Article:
Stevie Turner

Thanks to Suzan Khoja at Magical Booklush for nominating me for the Blogger Recognition Award Ceremony:


1. Thank the blogger(s) who nominated you and provide a link to their blog.

2. Write a post to show your award.

3. Give a brief story of how your blog started.

4. Give two pieces of advice to new bloggers.

5. Select up to fifteen bloggers you want to give this award to.

6. Comment (or pingback) on each blog to let them know that you’ve nominated them and provide a link to the post you’ve created.

How My Blog Started:

I started this blog back in 2013 when I began writing novels.  I find that blogging is one of the best ways to showcase my work and my writing style.  I have also found many new friends in cyber world who are also writers. They offer support, many volunteer to be…

View original post 135 more words

Smorgasbord Blogger Daily – Friday December 13th 2019 – #Q&A D.G. Kaye with Lisa Thomson, #JackSparrow #Cookies Dolly Aizenman, #Redwine Christy Birmingham

Always an interesting place to visit and meet other authors… D.G Kaye (Debby Gies) place for a Q& A and today it is author and divorce expert Lisa Thomson.

D.G, Kaye Book Promotions

Q and A with D.G. Kaye Featuring Author Lisa Thomson – The Wine Diaries

Welcome to Q and A with D.G. Kaye interview series. Today I’m happy to introduce here, friend and fellow Canadian author, Lisa Thomson. Lisa is mostly a nonfiction writer who shares lots of herself and her anecdotes and empowering advice for women going through divorce. But her teachings, in conversational writing, invite anyone to read her wisdoms as she has lots of life experience to offer. And her teachings can easily be applied to any kind of loss in life. Let’s get on with the show!

Lisa Thomson

Head over to read the interview and find out more about Lisa, her blog and her books: D.G. Kaye Q & A with Lisa Thomson

D. G. Kaye – Buy: Amazon US Blog: D.G. Writes Goodreads: D.G. Kaye on Goodreads

Catch up with Debby’s Travel Column here every month: The Travel Column with D.G. Kaye

Now if you are heading out over the holidays and are likely traveling in bad weather, including snow storms, it is important to take emergency rations with you. Dolly Aizenman has just the perfect food to go for you… Steel Cut Oat cookies enhanced by a goodly measure of chocolate chips.

But before you get to the recipe.. find out more behind the legend that is Captain Jack Sparrow.. did he really exist?  What is the real story?

The Infamous Pirate Queen and the Traveling Rations

Was there a pirate ship called The Black Pearl that roamed the Caribbean? And was there a flamboyant, dashing Jack Sparrow who captained it? No and no!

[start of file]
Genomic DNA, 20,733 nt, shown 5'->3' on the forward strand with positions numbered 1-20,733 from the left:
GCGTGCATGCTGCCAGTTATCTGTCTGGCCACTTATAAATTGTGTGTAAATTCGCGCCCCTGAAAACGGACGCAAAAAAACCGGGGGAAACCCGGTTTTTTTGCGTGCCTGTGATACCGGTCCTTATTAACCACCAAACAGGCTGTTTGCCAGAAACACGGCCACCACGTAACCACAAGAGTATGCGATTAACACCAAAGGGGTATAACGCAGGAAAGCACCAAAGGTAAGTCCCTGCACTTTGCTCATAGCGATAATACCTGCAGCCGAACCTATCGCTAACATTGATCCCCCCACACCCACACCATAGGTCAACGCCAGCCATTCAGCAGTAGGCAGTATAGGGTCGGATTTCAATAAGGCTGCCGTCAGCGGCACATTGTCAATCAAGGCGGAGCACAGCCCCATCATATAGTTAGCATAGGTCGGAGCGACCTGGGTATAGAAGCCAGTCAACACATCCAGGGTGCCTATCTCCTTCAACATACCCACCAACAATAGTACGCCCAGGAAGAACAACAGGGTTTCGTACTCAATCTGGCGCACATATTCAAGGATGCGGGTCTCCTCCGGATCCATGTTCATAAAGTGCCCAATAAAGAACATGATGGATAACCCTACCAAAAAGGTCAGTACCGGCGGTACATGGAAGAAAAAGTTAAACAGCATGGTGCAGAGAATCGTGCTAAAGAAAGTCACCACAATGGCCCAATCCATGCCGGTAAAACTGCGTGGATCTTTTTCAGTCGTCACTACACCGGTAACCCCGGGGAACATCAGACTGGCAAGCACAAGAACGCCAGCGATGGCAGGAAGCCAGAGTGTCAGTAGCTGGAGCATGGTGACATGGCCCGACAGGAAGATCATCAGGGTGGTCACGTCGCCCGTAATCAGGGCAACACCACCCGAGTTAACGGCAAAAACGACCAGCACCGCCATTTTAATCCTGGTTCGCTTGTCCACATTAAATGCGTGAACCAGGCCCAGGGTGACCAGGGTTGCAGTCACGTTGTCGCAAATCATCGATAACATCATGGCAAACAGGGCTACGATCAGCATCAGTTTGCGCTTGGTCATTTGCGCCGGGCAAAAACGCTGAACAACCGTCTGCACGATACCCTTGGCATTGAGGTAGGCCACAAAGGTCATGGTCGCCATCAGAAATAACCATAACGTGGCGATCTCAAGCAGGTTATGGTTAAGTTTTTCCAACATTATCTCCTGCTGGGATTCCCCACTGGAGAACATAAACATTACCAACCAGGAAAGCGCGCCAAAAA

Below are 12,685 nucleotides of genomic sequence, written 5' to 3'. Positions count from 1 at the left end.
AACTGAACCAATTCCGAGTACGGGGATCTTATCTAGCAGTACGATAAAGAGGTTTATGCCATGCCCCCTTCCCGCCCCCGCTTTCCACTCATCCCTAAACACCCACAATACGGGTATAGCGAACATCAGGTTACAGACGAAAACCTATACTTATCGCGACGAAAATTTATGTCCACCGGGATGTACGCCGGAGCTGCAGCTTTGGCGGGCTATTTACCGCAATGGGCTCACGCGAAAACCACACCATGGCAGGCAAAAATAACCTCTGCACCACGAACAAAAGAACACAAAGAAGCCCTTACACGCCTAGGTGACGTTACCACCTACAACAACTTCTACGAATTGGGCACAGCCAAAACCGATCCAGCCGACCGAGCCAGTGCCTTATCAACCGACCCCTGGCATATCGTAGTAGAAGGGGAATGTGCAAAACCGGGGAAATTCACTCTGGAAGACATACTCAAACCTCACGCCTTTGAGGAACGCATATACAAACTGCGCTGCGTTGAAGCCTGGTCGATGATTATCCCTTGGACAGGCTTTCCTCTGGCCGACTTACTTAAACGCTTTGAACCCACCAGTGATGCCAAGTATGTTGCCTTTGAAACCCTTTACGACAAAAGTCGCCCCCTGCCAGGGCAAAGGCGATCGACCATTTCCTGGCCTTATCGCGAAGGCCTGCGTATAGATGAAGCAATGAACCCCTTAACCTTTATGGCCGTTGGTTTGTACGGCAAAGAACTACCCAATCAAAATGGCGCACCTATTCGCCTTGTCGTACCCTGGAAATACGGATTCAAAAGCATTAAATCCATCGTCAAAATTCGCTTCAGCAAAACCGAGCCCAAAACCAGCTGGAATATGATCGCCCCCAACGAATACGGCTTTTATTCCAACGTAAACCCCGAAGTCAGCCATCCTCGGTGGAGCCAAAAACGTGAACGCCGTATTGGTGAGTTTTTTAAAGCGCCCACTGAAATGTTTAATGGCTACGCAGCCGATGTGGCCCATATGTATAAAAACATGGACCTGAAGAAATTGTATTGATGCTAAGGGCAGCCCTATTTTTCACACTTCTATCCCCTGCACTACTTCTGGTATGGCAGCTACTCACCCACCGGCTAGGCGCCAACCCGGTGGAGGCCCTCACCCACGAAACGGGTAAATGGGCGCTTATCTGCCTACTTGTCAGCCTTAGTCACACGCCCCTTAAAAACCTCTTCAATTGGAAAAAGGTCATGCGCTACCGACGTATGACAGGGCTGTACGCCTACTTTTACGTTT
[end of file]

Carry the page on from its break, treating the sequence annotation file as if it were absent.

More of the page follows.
The main lie, of course, is that Jack Sparrow never existed, and the real pirate, on whom Johnny Depp’s character (largely composite) is loosely based, was oh! so far from the fierce fighter of the Disney extravaganza! Captain John Rackham, AKA Calico Jack, has never achieved the legendary wealth and glamour of numerous victories at sea attributed to infamous pirates. His peculiar fame lies in the bosom of his wife, Anne Bonny, and her best friend Mary Read, both the combatant stars of Calico Jack’s crew. There is no one better to tell you this story than a brilliant Scottish Celtic singer and songwriter Karliene:

Head over an enjoy a snippet from one of the Pirates of the Caribbean and a lovely song from Karliene…plus grab that recipe for Steel Cut Oat Cookies and choc chips to go: The Infamous Pirate Queen and the Traveling rations with Dolly Aizenman

Dolly’s book Kool Kosher Kitchen is available: Amazon

I have no doubt that although I don’t drink that much these days, I will be drinking the odd glass of red wine over the holidays. I prefer to white, unless it is a dry sparkling wine, and I don’t feel so hungover the next morning if I have a couple of glasses with a meal, particularly one which might be slightly on the fatty side.. Here is a post from Christy Birmingham on When Women Inspire on 7 key benefits for women from drinking red wine.

Red Wine Benefits for Women

If an apple a day keeps the doctor away, does a glass of red wine do the same? If you read Mayo Clinic’s assertion that consuming red wine in moderation can be good for the heart, then the answer is yes! Let’s explore health-related red wine benefits for women here.
A few facts about red wine

Made by fermenting dark grapes, red wine comes in several varieties, depending upon the age, type of grapes used, and other factors. Interestingly, ancient Egyptions turned red wine into medicine, roughly 5,000 years ago, to help with several different conditions, ranging from stomach aches to herpes.

Since that time, the health benefits of red wine have been favorably linked with cardiovascular diseases, diabetes, metabolism, and more. A small amount of good-quality red vino has numerous beauty benefits to the skin and hair, as per the details below.

Find out what the Top red wine benefits for women are: When Women Inspire – Top benefits of red wine for women

About When Women Inspire

Are you looking for inspiration? Hope? Do you want to learn about how women are changing the world every single day? Then you’ve come to the right place.

When Women Inspire is dedicated to showcasing the efforts of women around the world to change the world in positive ways. These are women making social, economic, literary, political or educational waves – in a great way.

Christy Birmingham is also available as a freelance writer and is a published poet – to find out more visit: About When Women Inspire

Thanks for dropping in today and I hope that you will head over to read these posts in full.. thanks Sally.


Smorgasbord Health Column – Christmas Kissing Kith and Kin… Keep Peppermint to hand